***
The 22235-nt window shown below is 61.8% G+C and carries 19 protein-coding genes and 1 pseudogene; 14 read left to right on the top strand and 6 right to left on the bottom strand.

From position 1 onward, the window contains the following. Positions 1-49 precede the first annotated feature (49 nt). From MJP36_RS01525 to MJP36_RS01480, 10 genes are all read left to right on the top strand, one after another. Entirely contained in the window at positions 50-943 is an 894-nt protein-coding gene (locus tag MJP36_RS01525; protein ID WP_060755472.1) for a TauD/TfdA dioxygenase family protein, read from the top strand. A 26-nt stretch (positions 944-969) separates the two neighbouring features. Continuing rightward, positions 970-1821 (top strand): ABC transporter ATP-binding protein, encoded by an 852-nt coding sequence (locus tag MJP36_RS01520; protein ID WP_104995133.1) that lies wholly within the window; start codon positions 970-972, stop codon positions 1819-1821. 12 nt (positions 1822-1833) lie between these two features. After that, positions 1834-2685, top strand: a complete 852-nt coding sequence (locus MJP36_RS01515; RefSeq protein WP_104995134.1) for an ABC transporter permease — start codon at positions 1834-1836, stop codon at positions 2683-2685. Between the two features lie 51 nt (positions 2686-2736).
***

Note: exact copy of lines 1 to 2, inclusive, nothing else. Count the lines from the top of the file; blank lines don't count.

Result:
The 22235-nt window shown below is 61.8% G+C and carries 19 protein-coding genes and 1 pseudogene; 14 read left to right on the top strand and 6 right to left on the bottom strand.

From position 1 onward, the window contains the following. Positions 1-49 precede the first annotated feature (49 nt). From MJP36_RS01525 to MJP36_RS01480, 10 genes are all read left to right on the top strand, one after another. Entirely contained in the window at positions 50-943 is an 894-nt protein-coding gene (locus tag MJP36_RS01525; protein ID WP_060755472.1) for a TauD/TfdA dioxygenase family protein, read from the top strand. A 26-nt stretch (positions 944-969) separates the two neighbouring features. Continuing rightward, positions 970-1821 (top strand): ABC transporter ATP-binding protein, encoded by an 852-nt coding sequence (locus tag MJP36_RS01520; protein ID WP_104995133.1) that lies wholly within the window; start codon positions 970-972, stop codon positions 1819-1821. 12 nt (positions 1822-1833) lie between these two features. After that, positions 1834-2685, top strand: a complete 852-nt coding sequence (locus MJP36_RS01515; RefSeq protein WP_104995134.1) for an ABC transporter permease — start codon at positions 1834-1836, stop codon at positions 2683-2685. Between the two features lie 51 nt (positions 2686-2736).